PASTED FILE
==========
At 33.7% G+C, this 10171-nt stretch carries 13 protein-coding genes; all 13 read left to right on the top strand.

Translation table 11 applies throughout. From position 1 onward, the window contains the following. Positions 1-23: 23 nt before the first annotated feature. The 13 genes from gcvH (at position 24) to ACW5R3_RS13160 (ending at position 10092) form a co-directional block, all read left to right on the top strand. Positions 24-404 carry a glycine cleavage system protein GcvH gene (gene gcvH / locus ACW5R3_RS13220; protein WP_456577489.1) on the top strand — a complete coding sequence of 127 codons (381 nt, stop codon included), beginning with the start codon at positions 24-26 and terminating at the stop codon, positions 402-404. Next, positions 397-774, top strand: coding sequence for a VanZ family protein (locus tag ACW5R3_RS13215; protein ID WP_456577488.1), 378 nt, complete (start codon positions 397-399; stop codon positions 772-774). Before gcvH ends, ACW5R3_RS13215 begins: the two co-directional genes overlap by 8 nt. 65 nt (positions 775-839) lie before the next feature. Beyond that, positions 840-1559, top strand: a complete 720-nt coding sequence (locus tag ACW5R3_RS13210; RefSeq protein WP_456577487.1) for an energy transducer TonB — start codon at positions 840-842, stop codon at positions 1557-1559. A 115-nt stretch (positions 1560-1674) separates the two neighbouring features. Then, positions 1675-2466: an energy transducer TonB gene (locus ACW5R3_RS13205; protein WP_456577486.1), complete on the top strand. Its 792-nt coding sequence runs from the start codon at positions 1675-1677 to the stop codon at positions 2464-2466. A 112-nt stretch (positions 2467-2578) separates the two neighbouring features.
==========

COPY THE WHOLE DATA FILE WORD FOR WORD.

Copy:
At 33.7% G+C, this 10171-nt stretch carries 13 protein-coding genes; all 13 read left to right on the top strand.

Translation table 11 applies throughout. From position 1 onward, the window contains the following. Positions 1-23: 23 nt before the first annotated feature. The 13 genes from gcvH (at position 24) to ACW5R3_RS13160 (ending at position 10092) form a co-directional block, all read left to right on the top strand. Positions 24-404 carry a glycine cleavage system protein GcvH gene (gene gcvH / locus ACW5R3_RS13220; protein WP_456577489.1) on the top strand — a complete coding sequence of 127 codons (381 nt, stop codon included), beginning with the start codon at positions 24-26 and terminating at the stop codon, positions 402-404. Next, positions 397-774, top strand: coding sequence for a VanZ family protein (locus tag ACW5R3_RS13215; protein ID WP_456577488.1), 378 nt, complete (start codon positions 397-399; stop codon positions 772-774). Before gcvH ends, ACW5R3_RS13215 begins: the two co-directional genes overlap by 8 nt. 65 nt (positions 775-839) lie before the next feature. Beyond that, positions 840-1559, top strand: a complete 720-nt coding sequence (locus tag ACW5R3_RS13210; RefSeq protein WP_456577487.1) for an energy transducer TonB — start codon at positions 840-842, stop codon at positions 1557-1559. A 115-nt stretch (positions 1560-1674) separates the two neighbouring features. Then, positions 1675-2466: an energy transducer TonB gene (locus ACW5R3_RS13205; protein WP_456577486.1), complete on the top strand. Its 792-nt coding sequence runs from the start codon at positions 1675-1677 to the stop codon at positions 2464-2466. A 112-nt stretch (positions 2467-2578) separates the two neighbouring features.